Predicting risky modules in open-source software for high-performance computing

TitlePredicting risky modules in open-source software for high-performance computing
Publication TypeConference Paper
Year of Publication2005
AuthorsPhadke, AA, Allen, EB
Secondary TitleProceedings of the second international workshop on Software engineering for high performance computing system applications
Place PublishedNew York, NY, USA
ISBN Number1-59593-117-1
KeywordsC4.5, decision trees, empirical case study, high performance computing, logistic regression, Open-source software, PETSc, software metrics, software quality model, software reliability

This paper presents the position that software-quality modeling of open-source software for high-performance computing can identify modules that have a high risk of bugs.Given the source code for a recent release, a model can predict which modules are likely to have bugs, based on data from past releases. If a user knows which software modules correspond to functionality of interest, then risks to operations become apparent. If the risks are too great, the user may prefer not to upgrade to the most recent release.Of course, such predictions are never perfect. After release, bugs are discovered. Some bugs are missed by the model, and some predicted errors do not occur. A successful model will be accurate enough for informed management action at the time of the predictions.As evidence for this position, this paper summarizes a case study of the Portable Extensible Toolkit for Scientific Computation (PETSC), which is a mathematical library for high-performance computing. Data was drawn from source-code and configuration management logs. The accuracy of logistic-regression and decision-tree models indicated that the methodology is promising. The case study also illustrated several modeling issues.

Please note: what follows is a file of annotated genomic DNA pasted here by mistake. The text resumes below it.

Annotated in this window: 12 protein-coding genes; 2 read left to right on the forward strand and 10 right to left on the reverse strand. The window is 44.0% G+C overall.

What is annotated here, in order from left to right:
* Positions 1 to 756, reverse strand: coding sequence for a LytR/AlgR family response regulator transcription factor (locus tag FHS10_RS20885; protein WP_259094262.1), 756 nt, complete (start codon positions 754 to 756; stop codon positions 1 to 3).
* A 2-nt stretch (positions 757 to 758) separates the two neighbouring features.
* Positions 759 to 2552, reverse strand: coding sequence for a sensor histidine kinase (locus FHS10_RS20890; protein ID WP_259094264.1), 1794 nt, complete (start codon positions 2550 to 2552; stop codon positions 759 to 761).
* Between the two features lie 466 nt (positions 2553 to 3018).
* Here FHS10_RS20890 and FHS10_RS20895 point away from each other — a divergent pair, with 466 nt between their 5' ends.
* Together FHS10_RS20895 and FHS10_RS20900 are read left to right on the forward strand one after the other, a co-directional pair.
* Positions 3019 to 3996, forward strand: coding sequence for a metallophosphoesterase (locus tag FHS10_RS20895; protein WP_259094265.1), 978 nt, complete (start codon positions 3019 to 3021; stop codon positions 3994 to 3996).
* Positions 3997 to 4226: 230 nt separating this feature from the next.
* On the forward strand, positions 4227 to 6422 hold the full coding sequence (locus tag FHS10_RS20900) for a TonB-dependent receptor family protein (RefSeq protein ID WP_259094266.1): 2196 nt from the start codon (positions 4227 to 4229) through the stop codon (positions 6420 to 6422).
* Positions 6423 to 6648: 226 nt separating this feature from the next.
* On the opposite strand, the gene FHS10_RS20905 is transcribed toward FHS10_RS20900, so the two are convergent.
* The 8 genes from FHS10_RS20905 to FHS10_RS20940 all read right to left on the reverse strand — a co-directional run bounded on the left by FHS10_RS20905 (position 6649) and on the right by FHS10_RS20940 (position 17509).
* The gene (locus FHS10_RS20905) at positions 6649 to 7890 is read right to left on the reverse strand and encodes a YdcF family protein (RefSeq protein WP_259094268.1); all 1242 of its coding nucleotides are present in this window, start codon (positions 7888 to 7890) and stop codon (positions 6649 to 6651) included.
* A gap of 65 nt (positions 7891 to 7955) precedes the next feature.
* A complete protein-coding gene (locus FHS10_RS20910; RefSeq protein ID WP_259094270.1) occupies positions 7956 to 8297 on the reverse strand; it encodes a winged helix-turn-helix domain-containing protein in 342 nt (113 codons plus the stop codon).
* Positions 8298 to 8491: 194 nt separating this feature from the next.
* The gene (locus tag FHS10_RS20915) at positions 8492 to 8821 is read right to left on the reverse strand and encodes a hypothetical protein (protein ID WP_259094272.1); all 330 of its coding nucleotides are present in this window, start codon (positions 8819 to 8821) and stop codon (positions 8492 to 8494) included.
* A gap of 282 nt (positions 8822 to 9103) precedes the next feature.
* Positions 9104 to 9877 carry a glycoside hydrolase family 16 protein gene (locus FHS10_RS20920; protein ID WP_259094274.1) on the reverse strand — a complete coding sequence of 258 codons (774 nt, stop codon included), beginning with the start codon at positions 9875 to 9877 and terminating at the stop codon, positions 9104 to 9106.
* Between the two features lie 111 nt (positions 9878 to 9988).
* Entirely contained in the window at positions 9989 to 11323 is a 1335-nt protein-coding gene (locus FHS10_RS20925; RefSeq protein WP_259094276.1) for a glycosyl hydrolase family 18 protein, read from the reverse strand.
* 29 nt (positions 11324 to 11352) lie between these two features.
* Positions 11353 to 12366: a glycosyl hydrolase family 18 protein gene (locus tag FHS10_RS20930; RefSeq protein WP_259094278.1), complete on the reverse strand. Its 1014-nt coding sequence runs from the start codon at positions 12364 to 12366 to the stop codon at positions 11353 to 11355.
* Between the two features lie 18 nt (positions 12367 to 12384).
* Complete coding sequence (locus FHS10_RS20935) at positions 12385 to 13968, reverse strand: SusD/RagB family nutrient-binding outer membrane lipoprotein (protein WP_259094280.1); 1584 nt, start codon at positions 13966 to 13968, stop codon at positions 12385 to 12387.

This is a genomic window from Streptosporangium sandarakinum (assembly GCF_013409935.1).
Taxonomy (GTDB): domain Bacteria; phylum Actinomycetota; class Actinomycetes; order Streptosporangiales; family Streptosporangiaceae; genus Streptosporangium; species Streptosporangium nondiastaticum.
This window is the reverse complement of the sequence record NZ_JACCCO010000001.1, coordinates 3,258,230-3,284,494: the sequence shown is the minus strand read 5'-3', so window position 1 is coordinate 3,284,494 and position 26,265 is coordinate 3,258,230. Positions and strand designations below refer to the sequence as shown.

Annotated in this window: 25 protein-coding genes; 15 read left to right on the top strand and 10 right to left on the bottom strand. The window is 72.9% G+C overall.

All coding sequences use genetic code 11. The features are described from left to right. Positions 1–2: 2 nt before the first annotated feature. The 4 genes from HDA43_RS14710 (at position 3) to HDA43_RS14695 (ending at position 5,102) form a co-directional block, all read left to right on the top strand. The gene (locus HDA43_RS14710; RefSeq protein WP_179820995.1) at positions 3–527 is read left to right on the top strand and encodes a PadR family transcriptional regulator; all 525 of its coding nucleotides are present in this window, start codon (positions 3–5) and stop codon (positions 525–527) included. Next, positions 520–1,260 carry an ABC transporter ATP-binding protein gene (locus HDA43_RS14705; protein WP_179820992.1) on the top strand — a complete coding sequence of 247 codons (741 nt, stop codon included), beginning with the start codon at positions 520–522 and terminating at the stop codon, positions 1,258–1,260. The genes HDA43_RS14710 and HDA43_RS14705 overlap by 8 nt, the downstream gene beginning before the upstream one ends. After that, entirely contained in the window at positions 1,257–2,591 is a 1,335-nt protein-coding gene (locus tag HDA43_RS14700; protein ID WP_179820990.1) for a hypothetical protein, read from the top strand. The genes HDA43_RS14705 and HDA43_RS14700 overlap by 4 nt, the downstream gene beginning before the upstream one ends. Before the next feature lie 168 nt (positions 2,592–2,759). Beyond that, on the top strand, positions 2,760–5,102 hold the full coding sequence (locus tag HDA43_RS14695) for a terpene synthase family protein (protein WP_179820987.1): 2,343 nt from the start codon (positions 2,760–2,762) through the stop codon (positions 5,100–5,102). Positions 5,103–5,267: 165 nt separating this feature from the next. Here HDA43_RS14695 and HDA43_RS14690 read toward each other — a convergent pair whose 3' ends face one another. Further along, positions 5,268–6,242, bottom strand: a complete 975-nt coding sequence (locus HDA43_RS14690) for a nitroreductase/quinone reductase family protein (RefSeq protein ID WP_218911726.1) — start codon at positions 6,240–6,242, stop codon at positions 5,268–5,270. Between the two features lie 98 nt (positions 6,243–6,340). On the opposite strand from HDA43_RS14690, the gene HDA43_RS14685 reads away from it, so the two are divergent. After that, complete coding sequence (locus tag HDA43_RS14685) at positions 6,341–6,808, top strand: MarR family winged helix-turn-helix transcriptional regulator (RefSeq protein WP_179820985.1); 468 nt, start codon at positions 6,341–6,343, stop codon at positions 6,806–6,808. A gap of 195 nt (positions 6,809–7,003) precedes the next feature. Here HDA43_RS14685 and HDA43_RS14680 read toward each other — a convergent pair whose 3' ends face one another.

Full Text